Circumcision in the Philippines persists because of many other folk beliefs. Let me refute them. First, circumcision does not make help to make a person taller. Once puberty sets in, you will grow with or without circumcision, your height pretty much a function of genetics and nutrition. Second, circumcision does not make you more fertile – how many children you have depends on you're the quantity and quality of your sperm, and your sense of sexual responsibility. Third, circumcision doesn't give you a longer penis – having a pedro or a pedrito involves a bit of genetics. Nutrition, as far as I know, does not play a significant role. (Some of our readers will remember how they had [to] bring out a magnifying glass with that superhunk of a partner). Finally, circumcision doesn't make you a better lover – that you pick up from experience and reading Inquirer columnists. Moreover, Margy Holmes (who you should also read, even if she isn't in the Inquirer) will tell you the research shows that the foreskin is exquisitely sensitive and that supot males have more pleasurable sexual sensations than their "cut" brothers.
So where does this leave us – tuli or not tuli? (I just had to reuse that column title from 1999.) Let's hear from our medical experts. Joson wrote his colleagues at the Pamantasan ng Lungsod ng Maynila's Department of Family and Community Medicine for their stand and they agree: "Routine circumcision has no therapeutic basis." The doctors do not recommend infant circumcision and they worry that circumcision done with "bare" health facilities, such as in charity medical missions, may cause more harm than benefit.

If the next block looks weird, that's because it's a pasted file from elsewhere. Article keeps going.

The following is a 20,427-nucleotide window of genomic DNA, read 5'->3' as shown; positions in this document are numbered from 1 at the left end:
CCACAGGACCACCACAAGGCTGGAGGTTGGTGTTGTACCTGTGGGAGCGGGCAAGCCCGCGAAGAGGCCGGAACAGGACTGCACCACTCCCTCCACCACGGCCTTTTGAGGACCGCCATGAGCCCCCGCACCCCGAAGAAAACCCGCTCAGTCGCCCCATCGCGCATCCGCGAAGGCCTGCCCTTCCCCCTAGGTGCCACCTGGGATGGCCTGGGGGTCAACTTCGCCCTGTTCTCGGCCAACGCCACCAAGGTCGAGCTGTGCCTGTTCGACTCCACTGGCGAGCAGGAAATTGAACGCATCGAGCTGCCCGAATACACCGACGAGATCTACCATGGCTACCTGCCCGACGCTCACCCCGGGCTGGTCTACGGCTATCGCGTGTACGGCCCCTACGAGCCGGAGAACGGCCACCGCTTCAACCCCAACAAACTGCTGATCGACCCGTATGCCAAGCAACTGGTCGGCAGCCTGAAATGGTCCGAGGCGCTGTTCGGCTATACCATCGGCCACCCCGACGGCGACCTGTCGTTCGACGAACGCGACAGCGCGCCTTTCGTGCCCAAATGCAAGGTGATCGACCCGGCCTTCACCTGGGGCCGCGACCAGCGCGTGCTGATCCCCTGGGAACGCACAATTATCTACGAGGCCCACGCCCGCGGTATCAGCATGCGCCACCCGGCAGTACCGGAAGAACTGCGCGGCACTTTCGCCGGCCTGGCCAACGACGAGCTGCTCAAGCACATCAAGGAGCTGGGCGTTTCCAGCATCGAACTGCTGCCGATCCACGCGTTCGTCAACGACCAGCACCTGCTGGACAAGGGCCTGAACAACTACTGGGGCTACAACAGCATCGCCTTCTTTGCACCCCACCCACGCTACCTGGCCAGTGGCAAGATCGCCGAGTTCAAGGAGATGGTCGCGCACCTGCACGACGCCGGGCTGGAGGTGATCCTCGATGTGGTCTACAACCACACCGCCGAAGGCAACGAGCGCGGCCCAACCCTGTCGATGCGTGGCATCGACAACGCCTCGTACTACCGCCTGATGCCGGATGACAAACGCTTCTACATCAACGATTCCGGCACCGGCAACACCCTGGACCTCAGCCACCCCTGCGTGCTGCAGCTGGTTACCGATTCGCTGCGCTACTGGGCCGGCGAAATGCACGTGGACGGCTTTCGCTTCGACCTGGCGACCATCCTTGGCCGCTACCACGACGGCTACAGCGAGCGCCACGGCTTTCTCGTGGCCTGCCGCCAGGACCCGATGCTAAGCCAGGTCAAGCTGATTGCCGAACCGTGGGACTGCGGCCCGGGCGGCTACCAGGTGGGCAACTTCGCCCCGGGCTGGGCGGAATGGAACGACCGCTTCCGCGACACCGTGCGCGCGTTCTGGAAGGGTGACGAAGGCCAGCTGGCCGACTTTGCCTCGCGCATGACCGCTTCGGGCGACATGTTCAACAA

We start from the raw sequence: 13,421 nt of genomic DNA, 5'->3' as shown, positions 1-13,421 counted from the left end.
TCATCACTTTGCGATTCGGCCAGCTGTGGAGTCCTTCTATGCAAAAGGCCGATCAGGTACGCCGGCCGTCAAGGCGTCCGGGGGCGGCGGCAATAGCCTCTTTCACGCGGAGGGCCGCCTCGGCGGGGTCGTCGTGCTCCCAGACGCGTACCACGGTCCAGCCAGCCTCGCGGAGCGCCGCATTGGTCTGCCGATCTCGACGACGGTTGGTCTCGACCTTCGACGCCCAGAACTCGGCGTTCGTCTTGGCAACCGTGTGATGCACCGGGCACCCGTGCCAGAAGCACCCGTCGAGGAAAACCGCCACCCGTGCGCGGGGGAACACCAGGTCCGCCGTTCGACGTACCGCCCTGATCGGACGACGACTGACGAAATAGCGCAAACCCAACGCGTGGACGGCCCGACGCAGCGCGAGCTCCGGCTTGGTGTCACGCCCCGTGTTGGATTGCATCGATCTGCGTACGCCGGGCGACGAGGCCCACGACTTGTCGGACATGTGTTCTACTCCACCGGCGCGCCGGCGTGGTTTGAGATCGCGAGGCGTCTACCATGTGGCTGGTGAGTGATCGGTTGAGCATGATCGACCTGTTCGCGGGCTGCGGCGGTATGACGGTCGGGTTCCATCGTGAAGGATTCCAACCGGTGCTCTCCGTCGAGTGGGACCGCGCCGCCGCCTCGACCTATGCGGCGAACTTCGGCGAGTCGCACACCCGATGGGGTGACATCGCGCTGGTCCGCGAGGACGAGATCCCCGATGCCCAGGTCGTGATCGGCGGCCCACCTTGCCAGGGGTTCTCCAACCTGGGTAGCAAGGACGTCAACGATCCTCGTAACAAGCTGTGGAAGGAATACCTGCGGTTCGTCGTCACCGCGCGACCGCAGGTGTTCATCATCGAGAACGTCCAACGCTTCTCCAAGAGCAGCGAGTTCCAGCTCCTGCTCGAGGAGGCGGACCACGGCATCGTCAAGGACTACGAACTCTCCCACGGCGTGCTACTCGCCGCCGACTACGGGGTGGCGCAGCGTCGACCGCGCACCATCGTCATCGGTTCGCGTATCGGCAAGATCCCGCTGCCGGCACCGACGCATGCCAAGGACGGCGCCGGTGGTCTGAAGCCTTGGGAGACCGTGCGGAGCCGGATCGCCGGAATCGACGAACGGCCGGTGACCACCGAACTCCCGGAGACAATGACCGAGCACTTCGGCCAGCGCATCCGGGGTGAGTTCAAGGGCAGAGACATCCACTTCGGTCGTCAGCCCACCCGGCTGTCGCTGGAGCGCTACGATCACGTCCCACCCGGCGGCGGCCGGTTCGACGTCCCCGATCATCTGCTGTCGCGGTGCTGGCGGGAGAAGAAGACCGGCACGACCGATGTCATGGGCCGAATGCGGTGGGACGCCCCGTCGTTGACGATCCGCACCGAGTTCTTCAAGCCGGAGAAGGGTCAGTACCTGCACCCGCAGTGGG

At the same time, the doctors recognize the strong cultural pressures to continue the practice. Circumcision is a ritual of passage, with an entire barkada of boys on the verge of puberty going through the guillotine together. The doctors recognize, too, the stigma attached to being supot, and have this interesting observation: the pressure to circumcize is said to be "psychologically ingrained and culturally embedded in the collective psyche of Filpino women". No wonder sometimes it's mothers who drag their sons, screaming and begging for mercy, to the chopper.
The doctors worry that if they stop circumcizing, there may be more problems because Filipino boys will end up in the hands of traditional practitioners, who will perform the lethal procedure with a bamboo sliver or broken glass, spitting on a wad of guava leaves after the coup de grace.
It looks like circumcision's going to be around in the Philippines for some time. Our doctors will just have to keep speaking out, explaining the risks and disadvantages involved with circumcision including infections, bleeding, reduction of sexual pleasure. At the same time, they will have to keep on explaining that so-called benefits such as increased height, fertility, virility and a long dong are all myths.
Meanwhile, I do recommend you visit www.circumstitions.com, which is both informative and entertaining. (The website's slogan is: A trombone can play more notes than a bugle.) The site includes an entire section on the Philippines. Do note that the site has some photos of cut and intact manoys so prudes should just keep out. Uy, finish reading the Inquirer first.